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AirDNA Platform Development

Over the last decade, aquatic eDNA sampling has evolved from a research concept into a routinely employed tool for academic, industrial, and government entities to gather species data for biodiversity monitoring and environmental assessments. To meet the increasing demand for data, a new global industry of eDNA service providers is emerging. With solid workflows established to process water samples, eyes are now turning to dry land. Terrestrial sources of eDNA such as soil, scat, and swabs can be used to collect highly localised data, but a need exists to capture broader assessments akin to what can be achieved with water sampling.

In surveying terrestrial communities more broadly, airborne eDNA (airDNA) sampling has recently proven effective. Particles released or shed by terrestrial organisms can travel as aerosols and be picked up and detected as airDNA. AirDNA is well-established as a method of surveying microbes and a small but growing number of studies have recently showcased detection of plants and animals. Thus, bioaerosols have the potential to contribute broad terrestrial community composition data.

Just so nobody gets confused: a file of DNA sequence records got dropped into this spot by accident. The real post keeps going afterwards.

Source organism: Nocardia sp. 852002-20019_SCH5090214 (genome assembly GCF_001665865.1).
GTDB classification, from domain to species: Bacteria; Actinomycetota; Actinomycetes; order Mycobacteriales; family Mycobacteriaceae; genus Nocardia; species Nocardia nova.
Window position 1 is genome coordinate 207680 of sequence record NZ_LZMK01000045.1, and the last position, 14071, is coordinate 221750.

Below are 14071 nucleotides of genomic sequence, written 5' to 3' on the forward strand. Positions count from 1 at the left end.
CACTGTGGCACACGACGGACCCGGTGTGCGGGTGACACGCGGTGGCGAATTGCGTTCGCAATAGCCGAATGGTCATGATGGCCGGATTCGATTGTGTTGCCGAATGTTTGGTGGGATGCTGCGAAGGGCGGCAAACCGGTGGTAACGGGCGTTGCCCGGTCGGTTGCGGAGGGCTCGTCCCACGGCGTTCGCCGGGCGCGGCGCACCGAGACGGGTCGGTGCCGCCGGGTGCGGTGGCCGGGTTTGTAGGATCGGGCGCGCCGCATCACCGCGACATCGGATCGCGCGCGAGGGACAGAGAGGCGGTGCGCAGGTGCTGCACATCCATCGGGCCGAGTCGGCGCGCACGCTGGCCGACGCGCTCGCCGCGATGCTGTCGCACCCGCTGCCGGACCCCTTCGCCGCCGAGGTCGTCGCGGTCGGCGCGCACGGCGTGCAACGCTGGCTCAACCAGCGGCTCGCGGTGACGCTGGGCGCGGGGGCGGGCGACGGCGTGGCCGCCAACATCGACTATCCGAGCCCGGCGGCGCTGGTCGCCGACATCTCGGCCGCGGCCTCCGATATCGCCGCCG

While airDNA stands to deliver new streams of ecosystem data, the technology faces substantial hurdles. My team is currently addressing key challenges impeding more rapid uptake of airDNA technology:

1 – Collection standardisation and throughput

A variety of airDNA collection platforms have been developed and are currently in use by researchers around the world. These platforms vary in their mechanism of action, cost, collection volume, portability, and availability. One thing these platforms have in common is their incompatibility with high-throughput processing, which inhibits eDNA service providers from offering airDNA sampling support.

2 – False negative reduction

There remains a large degree of uncertainty in how long eDNA persists in terrestrial environments. This uncertainty limits confidence in “absence” results, especially for rare species, which are often targeted in conservation and biosecurity applications.

3 – Clear deployment guidelines

No guidelines currently exist to support sampling design for a given target species or ecosystem. AirDNA studies are currently needing to devise bespoke sampling strategies (platform selection, placement, deployment duration, deployment timing, etc.) for every application, thus slowing adoption.